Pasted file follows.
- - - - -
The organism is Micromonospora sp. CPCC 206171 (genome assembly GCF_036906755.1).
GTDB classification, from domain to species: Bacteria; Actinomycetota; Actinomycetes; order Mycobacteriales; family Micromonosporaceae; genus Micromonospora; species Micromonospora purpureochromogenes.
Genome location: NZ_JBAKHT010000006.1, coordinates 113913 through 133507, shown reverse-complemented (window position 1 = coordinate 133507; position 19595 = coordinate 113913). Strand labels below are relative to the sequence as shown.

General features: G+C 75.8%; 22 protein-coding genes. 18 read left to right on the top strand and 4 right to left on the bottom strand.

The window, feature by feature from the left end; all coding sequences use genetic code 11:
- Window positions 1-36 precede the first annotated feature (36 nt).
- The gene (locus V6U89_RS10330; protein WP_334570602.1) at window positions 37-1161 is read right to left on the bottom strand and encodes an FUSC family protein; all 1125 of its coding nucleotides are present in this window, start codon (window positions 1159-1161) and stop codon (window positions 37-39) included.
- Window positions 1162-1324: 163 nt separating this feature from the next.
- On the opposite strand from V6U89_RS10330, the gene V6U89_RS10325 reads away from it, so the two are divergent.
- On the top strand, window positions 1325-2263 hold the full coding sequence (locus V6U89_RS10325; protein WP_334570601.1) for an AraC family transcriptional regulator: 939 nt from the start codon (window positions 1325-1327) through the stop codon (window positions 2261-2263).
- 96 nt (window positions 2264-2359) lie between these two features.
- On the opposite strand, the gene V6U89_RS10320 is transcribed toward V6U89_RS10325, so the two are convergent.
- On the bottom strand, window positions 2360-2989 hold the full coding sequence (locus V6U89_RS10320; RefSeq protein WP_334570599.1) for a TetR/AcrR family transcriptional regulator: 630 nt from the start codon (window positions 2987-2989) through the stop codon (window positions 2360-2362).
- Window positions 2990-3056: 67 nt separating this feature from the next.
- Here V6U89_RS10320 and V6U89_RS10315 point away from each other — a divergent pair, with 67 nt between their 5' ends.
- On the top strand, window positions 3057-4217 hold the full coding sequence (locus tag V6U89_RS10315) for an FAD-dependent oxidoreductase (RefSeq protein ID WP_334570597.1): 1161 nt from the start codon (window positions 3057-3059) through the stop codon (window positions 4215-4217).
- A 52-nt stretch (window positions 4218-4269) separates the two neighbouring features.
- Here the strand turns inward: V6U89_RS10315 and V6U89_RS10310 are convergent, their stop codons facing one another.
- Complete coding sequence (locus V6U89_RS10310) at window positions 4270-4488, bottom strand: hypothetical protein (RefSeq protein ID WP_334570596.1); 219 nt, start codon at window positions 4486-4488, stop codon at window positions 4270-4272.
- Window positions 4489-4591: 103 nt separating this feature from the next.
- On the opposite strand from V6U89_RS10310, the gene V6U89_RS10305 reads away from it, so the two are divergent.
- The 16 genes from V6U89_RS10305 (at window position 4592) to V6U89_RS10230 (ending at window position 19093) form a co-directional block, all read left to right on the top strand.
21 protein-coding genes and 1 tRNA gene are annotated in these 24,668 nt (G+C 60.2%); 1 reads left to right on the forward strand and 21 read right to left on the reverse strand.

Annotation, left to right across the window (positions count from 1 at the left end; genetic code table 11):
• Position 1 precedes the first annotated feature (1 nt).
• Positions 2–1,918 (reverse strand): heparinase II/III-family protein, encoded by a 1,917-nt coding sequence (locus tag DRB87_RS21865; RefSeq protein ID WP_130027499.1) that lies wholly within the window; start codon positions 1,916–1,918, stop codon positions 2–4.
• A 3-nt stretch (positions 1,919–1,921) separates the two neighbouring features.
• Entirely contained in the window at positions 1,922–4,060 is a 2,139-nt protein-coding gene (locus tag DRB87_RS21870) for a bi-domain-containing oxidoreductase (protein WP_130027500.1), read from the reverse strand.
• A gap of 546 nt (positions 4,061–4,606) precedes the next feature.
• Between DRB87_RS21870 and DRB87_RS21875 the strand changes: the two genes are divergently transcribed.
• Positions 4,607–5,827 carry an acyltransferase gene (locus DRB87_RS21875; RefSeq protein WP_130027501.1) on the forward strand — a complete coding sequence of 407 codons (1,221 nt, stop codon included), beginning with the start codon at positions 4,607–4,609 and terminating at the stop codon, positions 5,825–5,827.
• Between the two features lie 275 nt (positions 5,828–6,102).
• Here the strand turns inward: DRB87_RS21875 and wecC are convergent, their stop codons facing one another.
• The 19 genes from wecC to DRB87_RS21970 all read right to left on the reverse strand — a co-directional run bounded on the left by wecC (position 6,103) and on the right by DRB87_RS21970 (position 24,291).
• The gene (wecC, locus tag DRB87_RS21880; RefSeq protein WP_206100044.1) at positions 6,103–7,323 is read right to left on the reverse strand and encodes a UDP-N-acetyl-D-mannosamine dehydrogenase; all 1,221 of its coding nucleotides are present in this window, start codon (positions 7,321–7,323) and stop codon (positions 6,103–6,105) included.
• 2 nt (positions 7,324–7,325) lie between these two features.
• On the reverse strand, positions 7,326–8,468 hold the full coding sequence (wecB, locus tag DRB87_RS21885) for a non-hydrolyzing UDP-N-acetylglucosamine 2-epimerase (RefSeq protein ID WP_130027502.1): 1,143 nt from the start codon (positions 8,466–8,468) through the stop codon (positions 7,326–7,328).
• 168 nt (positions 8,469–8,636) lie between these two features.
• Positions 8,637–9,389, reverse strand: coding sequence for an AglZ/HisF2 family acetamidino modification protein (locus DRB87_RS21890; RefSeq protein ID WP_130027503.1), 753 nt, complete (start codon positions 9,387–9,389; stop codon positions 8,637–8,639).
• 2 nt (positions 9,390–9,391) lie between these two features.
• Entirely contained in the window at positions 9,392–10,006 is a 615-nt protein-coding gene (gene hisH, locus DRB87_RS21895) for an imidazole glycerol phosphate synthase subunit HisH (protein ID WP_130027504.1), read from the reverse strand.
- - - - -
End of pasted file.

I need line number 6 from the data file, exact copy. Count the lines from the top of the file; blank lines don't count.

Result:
- Window positions 1-36 precede the first annotated feature (36 nt).